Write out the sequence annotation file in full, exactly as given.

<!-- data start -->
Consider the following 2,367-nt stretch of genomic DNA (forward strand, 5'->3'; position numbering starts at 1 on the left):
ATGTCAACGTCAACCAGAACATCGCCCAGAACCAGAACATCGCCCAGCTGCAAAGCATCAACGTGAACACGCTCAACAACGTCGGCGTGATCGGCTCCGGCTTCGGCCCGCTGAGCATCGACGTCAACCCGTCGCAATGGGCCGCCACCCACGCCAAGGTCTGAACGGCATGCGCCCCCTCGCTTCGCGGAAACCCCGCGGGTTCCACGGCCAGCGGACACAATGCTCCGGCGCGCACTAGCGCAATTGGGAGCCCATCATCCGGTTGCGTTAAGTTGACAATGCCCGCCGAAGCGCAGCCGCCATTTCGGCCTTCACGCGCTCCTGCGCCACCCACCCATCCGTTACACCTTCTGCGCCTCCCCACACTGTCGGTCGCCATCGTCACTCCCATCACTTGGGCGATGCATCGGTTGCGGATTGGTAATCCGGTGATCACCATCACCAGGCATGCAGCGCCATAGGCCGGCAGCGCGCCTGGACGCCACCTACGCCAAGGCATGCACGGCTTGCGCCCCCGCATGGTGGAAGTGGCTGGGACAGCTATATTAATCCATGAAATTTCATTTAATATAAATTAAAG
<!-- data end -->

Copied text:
Consider the following 2,367-nt stretch of genomic DNA (forward strand, 5'->3'; position numbering starts at 1 on the left):
ATGTCAACGTCAACCAGAACATCGCCCAGAACCAGAACATCGCCCAGCTGCAAAGCATCAACGTGAACACGCTCAACAACGTCGGCGTGATCGGCTCCGGCTTCGGCCCGCTGAGCATCGACGTCAACCCGTCGCAATGGGCCGCCACCCACGCCAAGGTCTGAACGGCATGCGCCCCCTCGCTTCGCGGAAACCCCGCGGGTTCCACGGCCAGCGGACACAATGCTCCGGCGCGCACTAGCGCAATTGGGAGCCCATCATCCGGTTGCGTTAAGTTGACAATGCCCGCCGAAGCGCAGCCGCCATTTCGGCCTTCACGCGCTCCTGCGCCACCCACCCATCCGTTACACCTTCTGCGCCTCCCCACACTGTCGGTCGCCATCGTCACTCCCATCACTTGGGCGATGCATCGGTTGCGGATTGGTAATCCGGTGATCACCATCACCAGGCATGCAGCGCCATAGGCCGGCAGCGCGCCTGGACGCCACCTACGCCAAGGCATGCACGGCTTGCGCCCCCGCATGGTGGAAGTGGCTGGGACAGCTATATTAATCCATGAAATTTCATTTAATATAAATTAAAG